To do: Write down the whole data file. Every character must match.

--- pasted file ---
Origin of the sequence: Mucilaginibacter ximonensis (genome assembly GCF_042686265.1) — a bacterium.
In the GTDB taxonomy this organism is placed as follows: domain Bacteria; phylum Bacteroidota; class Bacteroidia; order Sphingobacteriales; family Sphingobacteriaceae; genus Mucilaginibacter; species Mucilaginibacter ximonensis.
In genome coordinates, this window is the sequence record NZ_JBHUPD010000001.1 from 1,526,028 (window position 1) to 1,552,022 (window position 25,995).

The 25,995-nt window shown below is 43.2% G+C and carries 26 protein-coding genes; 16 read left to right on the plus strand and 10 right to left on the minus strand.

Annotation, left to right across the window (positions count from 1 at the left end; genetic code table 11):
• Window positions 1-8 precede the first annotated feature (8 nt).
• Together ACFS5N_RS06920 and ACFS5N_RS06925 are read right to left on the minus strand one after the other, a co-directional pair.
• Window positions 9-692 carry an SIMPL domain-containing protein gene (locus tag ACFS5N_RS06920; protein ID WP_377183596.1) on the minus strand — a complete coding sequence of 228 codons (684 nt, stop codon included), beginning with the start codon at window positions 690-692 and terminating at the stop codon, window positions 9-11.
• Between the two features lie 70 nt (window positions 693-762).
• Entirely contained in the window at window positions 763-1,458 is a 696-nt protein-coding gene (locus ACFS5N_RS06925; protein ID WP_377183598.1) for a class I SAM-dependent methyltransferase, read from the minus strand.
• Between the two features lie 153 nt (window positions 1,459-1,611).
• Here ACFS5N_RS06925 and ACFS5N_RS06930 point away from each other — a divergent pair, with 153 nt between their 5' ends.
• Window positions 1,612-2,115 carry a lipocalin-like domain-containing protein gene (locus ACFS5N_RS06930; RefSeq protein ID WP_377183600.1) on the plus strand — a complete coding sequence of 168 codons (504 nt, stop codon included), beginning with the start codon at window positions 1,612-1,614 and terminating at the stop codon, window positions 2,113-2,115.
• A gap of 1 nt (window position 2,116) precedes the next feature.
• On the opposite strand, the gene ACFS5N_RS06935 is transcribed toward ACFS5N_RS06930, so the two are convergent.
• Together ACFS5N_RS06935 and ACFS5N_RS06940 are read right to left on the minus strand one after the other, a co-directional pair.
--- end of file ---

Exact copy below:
Origin of the sequence: Mucilaginibacter ximonensis (genome assembly GCF_042686265.1) — a bacterium.
In the GTDB taxonomy this organism is placed as follows: domain Bacteria; phylum Bacteroidota; class Bacteroidia; order Sphingobacteriales; family Sphingobacteriaceae; genus Mucilaginibacter; species Mucilaginibacter ximonensis.
In genome coordinates, this window is the sequence record NZ_JBHUPD010000001.1 from 1,526,028 (window position 1) to 1,552,022 (window position 25,995).

The 25,995-nt window shown below is 43.2% G+C and carries 26 protein-coding genes; 16 read left to right on the plus strand and 10 right to left on the minus strand.

Annotation, left to right across the window (positions count from 1 at the left end; genetic code table 11):
• Window positions 1-8 precede the first annotated feature (8 nt).
• Together ACFS5N_RS06920 and ACFS5N_RS06925 are read right to left on the minus strand one after the other, a co-directional pair.
• Window positions 9-692 carry an SIMPL domain-containing protein gene (locus tag ACFS5N_RS06920; protein ID WP_377183596.1) on the minus strand — a complete coding sequence of 228 codons (684 nt, stop codon included), beginning with the start codon at window positions 690-692 and terminating at the stop codon, window positions 9-11.
• Between the two features lie 70 nt (window positions 693-762).
• Entirely contained in the window at window positions 763-1,458 is a 696-nt protein-coding gene (locus ACFS5N_RS06925; protein ID WP_377183598.1) for a class I SAM-dependent methyltransferase, read from the minus strand.
• Between the two features lie 153 nt (window positions 1,459-1,611).
• Here ACFS5N_RS06925 and ACFS5N_RS06930 point away from each other — a divergent pair, with 153 nt between their 5' ends.
• Window positions 1,612-2,115 carry a lipocalin-like domain-containing protein gene (locus ACFS5N_RS06930; RefSeq protein ID WP_377183600.1) on the plus strand — a complete coding sequence of 168 codons (504 nt, stop codon included), beginning with the start codon at window positions 1,612-1,614 and terminating at the stop codon, window positions 2,113-2,115.
• A gap of 1 nt (window position 2,116) precedes the next feature.
• On the opposite strand, the gene ACFS5N_RS06935 is transcribed toward ACFS5N_RS06930, so the two are convergent.
• Together ACFS5N_RS06935 and ACFS5N_RS06940 are read right to left on the minus strand one after the other, a co-directional pair.